The Independent (13/01): “A flurry of increasingly public and decreasingly diplomatic exchanges between Syria and Israel appears to have ended with both sides stalking off in a huff. Syrian officials dismissed the Israeli President's invitation to talks in Jerusalem as "evasive", "problematic" and a "media manoeuvre", while President Katsav retorted that his Syrian opposite number, Bashar Assad, was not made of the same stuff as the late Egyptian leader, Anwar Sadat.

The hurt responses are understandable. Both the Syrian leader, by first broaching the resumption of the peace talks that were broken off in 2000, and the Israeli head of state, by making public his invitation evidently without the support of the Prime Minister, were taking a risk. Nor can it be excluded that they were following a script that had been drafted by others. By officials in Washington, perhaps, who may be looking to advance a peace agreement, with - or, if necessary, without - Ariel Sharon. Or by the US and Europe acting in concert: the Syrian foreign minister met an EU mediator at the weekend to reiterate his country's interest in picking up the 2000 talks where they left off.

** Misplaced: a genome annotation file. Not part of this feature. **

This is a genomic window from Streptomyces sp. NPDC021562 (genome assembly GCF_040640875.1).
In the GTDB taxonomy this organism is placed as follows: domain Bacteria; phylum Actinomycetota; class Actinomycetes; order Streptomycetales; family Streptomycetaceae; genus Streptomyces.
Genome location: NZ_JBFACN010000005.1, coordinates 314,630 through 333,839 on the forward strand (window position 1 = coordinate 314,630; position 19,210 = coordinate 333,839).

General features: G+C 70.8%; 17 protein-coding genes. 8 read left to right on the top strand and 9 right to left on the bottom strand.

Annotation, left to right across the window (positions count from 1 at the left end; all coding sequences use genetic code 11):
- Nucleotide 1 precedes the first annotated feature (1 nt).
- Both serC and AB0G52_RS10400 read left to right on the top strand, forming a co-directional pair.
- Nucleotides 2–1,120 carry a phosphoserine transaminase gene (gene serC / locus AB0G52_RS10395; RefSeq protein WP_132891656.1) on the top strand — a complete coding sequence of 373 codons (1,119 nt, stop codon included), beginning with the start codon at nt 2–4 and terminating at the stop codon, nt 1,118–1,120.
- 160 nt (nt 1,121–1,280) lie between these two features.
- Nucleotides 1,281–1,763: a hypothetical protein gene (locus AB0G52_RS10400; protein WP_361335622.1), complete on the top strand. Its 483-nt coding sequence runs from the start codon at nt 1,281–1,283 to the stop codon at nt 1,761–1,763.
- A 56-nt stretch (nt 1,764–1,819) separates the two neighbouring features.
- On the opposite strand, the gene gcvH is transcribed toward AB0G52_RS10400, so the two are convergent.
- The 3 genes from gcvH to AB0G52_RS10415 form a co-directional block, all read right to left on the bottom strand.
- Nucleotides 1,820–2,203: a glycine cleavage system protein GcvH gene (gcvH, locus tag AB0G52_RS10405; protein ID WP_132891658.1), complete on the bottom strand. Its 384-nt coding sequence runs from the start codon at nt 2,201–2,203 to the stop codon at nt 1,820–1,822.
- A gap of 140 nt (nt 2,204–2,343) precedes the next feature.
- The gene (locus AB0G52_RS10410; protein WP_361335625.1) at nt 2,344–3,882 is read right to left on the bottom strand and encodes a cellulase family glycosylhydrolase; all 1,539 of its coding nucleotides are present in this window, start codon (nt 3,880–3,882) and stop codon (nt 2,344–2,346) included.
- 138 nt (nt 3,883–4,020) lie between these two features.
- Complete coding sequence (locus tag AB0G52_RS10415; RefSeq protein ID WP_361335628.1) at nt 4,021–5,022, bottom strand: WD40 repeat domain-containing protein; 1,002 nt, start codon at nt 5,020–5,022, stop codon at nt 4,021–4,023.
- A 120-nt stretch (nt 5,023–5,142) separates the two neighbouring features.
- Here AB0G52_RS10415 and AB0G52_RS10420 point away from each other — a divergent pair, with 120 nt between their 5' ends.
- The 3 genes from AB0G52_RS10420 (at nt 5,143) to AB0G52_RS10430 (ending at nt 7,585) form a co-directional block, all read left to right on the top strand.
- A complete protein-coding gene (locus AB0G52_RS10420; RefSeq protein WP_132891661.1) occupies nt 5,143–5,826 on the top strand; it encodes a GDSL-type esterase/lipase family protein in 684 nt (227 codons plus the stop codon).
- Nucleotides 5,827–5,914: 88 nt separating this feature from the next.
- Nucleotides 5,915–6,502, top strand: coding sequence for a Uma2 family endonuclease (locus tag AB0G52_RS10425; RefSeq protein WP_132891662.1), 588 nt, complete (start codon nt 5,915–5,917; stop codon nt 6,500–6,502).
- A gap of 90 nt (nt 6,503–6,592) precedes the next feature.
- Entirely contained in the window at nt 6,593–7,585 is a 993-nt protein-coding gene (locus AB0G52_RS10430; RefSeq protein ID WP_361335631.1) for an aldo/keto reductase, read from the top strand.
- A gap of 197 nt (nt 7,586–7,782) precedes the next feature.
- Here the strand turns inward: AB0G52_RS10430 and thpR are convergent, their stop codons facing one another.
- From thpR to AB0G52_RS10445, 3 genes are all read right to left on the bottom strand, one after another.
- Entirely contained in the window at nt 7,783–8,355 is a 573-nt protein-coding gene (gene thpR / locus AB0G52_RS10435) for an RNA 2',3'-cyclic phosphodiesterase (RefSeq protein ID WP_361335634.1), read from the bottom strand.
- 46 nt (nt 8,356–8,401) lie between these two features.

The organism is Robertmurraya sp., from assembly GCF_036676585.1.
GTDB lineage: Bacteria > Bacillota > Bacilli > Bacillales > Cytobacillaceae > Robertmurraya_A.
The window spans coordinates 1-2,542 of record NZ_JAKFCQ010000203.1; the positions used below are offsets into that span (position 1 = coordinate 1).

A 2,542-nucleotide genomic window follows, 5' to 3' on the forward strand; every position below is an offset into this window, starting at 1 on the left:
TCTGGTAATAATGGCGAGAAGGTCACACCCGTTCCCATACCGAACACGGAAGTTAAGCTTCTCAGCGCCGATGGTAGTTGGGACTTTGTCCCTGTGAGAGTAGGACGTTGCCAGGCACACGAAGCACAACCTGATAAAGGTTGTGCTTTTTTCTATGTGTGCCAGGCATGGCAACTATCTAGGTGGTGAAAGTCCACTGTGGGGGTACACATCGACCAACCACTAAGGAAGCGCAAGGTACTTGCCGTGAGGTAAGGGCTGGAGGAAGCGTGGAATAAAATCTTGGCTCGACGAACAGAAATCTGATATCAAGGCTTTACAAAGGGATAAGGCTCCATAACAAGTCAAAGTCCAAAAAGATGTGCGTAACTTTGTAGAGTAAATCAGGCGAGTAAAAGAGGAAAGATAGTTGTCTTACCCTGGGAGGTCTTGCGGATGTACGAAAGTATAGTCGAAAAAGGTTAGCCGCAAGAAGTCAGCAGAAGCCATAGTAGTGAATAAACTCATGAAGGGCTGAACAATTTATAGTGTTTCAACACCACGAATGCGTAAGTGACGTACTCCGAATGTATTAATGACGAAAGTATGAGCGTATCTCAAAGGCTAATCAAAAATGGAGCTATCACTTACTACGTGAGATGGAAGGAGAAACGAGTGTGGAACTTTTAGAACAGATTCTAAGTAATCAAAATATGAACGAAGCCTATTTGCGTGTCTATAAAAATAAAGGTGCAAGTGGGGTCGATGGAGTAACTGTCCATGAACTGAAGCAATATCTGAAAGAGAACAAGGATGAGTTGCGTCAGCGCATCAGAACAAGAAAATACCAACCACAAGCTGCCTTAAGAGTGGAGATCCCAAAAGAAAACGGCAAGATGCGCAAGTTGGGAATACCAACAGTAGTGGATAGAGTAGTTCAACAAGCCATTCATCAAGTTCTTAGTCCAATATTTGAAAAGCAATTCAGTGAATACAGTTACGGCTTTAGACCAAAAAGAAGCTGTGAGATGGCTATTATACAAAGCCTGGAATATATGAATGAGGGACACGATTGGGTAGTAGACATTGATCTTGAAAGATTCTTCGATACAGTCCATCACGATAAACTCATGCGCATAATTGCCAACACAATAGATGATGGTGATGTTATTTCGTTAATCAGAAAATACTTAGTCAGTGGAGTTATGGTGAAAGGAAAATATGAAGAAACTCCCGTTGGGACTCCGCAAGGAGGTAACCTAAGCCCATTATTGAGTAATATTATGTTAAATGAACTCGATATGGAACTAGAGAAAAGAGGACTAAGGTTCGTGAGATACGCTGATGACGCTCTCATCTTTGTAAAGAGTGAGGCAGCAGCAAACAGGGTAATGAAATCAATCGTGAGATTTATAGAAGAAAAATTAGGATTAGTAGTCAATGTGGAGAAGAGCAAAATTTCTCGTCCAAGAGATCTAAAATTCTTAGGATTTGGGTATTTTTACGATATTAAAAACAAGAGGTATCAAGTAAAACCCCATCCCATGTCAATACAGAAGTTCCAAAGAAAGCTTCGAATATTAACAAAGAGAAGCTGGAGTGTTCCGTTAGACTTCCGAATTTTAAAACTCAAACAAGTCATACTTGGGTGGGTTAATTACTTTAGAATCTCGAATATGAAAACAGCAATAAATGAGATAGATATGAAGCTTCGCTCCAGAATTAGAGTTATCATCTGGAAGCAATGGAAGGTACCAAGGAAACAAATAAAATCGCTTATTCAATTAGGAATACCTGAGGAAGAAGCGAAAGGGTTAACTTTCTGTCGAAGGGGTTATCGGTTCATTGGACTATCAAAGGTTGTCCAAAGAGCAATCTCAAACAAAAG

Whether there was third-party involvement or not, each side was undoubtedly acting as much out of self-interest as out of any greater vision for bilateral, let alone regional, peace. Mr Assad's position is weaker now than this time last year; he needs better relations with his neighbours and with Washington. In inviting him to Jerusalem, Mr Katsav was articulating the desire of a growing constituency inside Mr Sharon's government to respond to Syria's overtures, recognising that its current weakness might present an opportunity for Israel that should not be wasted.

Yesterday's irritated exchanges may suggest that the moment has been squandered. Yet the very fact that the heads of state of Syria and Israel - two countries still technically at war - were even considering a meeting was a step forward and this setback need not be the end of the story. All those concerned to foster peace in the region, starting with the US and the EU, should do their utmost to ensure that it is rather the beginning.”


Israel briefing supplied by BICOM